It’s time that the community and governments at all levels begin to value the benefits as well as the costs of urban trees. Green infrastructure needs to be considered in the same way as other forms of infrastructure and integrated into our planning at every level. (1)
In recognition of the growing interest in the values of urban greenery, Rethinking the Urban Forest inaugural conference was held on Friday, 24 May 2019 at the Addison Road Community Centre, Marrickville (Sydney).
Jennifer Newman, Wiradjuri woman, set the scene: We are all part of country; We are each on a journey as those who have gone before have done and our mission is to keep country on behalf of those who follow; Part of this mission is ‘nourishing the terrain’ that gives and receives life – the life that we live in; Great trees do not grow to fullness overnight – we are therefore entrusted with the responsbility to see that they have the opportunity to reach their full potential, thus becoming part of the ‘nourishing the terrain’ cycle within which also can reach their full potential. The tree – the forest – is an excellent example of reciprocity in action.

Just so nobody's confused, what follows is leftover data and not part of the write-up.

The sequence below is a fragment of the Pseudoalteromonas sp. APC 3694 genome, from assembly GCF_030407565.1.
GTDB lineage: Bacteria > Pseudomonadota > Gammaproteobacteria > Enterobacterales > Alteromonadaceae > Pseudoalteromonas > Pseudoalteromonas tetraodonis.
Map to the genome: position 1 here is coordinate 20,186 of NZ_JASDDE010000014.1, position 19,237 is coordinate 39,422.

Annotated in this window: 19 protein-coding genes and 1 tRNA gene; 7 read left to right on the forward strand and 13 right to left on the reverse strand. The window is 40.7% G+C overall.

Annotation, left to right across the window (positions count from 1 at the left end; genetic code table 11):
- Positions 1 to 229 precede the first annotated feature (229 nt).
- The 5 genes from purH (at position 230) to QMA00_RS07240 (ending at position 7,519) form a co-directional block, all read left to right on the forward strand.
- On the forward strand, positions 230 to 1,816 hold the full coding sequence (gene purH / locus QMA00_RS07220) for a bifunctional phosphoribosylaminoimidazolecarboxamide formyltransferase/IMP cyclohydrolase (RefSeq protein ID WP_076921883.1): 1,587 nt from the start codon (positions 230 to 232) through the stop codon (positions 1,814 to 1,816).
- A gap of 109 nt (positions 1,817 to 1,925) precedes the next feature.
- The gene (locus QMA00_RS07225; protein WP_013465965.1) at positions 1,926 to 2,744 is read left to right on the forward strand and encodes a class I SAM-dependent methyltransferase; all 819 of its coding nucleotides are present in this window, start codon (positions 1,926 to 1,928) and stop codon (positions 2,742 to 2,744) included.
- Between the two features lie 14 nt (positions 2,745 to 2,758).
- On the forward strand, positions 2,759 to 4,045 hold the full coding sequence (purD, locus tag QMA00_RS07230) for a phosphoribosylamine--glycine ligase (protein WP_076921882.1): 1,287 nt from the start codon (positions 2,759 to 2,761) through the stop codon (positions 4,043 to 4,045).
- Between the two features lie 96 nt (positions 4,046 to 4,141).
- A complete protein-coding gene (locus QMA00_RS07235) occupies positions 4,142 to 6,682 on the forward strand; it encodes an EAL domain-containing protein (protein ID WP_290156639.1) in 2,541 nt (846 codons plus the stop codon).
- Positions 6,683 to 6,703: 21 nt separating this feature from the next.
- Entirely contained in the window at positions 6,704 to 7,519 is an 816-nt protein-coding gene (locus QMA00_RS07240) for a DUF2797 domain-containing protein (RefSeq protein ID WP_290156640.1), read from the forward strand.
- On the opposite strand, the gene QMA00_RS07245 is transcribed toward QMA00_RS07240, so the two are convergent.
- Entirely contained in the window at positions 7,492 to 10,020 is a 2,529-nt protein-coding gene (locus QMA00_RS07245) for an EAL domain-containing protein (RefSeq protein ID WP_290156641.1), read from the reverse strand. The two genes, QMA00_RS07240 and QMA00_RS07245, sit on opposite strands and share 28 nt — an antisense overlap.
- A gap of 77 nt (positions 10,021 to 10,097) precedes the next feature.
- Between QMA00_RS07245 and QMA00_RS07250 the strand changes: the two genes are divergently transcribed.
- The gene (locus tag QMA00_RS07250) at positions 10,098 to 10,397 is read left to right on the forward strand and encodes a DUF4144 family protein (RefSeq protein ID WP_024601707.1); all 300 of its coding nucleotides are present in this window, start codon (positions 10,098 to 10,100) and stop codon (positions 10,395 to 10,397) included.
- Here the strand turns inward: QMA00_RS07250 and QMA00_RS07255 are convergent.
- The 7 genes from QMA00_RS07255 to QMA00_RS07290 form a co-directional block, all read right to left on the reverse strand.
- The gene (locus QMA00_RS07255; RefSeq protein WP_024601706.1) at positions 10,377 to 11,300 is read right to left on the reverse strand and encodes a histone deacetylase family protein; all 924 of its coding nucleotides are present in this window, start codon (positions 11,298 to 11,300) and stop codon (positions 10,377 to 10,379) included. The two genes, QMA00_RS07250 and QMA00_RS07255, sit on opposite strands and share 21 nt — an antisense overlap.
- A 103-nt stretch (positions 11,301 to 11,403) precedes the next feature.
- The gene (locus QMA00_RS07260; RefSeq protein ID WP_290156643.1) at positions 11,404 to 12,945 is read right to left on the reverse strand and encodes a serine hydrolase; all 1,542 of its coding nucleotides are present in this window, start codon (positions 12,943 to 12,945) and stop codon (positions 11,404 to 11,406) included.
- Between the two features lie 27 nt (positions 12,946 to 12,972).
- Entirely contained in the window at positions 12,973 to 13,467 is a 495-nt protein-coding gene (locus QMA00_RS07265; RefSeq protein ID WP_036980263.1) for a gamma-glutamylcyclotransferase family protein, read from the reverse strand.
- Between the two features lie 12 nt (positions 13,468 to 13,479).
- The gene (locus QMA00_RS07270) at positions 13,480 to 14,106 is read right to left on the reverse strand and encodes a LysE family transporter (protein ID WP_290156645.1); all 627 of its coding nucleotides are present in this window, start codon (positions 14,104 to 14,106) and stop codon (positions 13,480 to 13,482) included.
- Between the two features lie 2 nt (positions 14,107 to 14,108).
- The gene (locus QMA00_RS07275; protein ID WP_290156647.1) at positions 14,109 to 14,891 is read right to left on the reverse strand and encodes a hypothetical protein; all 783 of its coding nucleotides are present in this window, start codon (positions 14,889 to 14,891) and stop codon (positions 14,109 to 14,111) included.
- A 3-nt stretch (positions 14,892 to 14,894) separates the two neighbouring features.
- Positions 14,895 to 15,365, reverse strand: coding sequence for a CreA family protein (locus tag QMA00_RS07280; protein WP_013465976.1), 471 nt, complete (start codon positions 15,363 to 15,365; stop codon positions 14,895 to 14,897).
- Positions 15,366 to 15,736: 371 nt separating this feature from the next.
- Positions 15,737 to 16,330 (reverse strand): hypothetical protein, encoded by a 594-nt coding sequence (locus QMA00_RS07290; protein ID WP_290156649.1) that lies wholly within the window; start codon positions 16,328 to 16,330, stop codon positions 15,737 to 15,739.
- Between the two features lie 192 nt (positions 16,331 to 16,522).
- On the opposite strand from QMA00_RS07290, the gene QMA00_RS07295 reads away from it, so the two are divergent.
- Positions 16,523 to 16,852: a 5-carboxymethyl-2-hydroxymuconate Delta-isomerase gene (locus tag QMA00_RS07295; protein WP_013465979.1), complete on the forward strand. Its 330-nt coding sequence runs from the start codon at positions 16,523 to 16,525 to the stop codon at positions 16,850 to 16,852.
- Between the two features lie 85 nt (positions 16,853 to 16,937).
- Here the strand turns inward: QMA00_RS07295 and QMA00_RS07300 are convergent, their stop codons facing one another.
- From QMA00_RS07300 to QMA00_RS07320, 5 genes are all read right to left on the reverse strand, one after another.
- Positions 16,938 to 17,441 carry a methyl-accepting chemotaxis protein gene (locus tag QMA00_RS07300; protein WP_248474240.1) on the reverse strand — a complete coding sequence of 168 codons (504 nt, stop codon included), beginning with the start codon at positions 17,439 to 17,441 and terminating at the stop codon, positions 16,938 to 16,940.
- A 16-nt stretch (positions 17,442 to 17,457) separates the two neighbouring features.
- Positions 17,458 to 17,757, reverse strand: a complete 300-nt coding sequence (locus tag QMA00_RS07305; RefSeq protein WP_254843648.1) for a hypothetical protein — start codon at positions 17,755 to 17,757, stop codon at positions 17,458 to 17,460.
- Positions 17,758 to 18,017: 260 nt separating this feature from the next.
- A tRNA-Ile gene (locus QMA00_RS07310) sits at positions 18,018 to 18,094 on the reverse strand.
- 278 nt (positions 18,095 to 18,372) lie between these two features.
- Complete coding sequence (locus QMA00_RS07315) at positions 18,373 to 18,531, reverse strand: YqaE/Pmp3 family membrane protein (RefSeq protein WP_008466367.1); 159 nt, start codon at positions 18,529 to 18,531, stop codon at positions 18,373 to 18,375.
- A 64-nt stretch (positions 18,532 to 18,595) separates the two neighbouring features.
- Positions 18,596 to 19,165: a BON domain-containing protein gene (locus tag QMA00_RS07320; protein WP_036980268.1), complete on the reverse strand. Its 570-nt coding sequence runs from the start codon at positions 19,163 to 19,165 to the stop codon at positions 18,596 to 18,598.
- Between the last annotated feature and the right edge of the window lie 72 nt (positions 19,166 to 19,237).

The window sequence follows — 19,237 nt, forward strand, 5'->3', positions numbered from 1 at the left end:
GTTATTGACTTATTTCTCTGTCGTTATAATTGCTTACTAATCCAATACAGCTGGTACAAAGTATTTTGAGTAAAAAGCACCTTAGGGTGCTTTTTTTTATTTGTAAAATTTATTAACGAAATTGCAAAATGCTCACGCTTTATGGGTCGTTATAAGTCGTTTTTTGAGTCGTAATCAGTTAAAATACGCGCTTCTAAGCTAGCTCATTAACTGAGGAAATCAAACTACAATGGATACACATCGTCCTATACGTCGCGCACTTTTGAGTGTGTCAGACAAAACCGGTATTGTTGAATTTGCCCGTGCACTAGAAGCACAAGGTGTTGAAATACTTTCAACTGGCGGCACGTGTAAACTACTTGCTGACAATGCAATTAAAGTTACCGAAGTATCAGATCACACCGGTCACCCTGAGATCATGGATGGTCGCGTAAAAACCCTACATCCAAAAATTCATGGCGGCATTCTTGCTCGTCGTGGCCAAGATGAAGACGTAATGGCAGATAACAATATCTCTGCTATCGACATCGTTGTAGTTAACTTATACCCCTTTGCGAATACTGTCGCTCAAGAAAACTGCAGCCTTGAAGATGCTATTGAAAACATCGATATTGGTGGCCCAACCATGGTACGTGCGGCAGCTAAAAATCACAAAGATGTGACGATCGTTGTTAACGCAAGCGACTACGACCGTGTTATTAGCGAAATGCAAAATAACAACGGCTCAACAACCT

Jess Miller, 202020 Vision, noted: Compared to the tree cover of 100 years ago, where are all the trees?; What is the metropolitan plan for urban trees and forests?; We can’t continue with population growth at the expense of tree cover; What’s the story in relation to urban greenspace? What are the narratives: aesthetics – relaxation – health and wellbeing – wildlife – community participation – maintenance and costs – safety?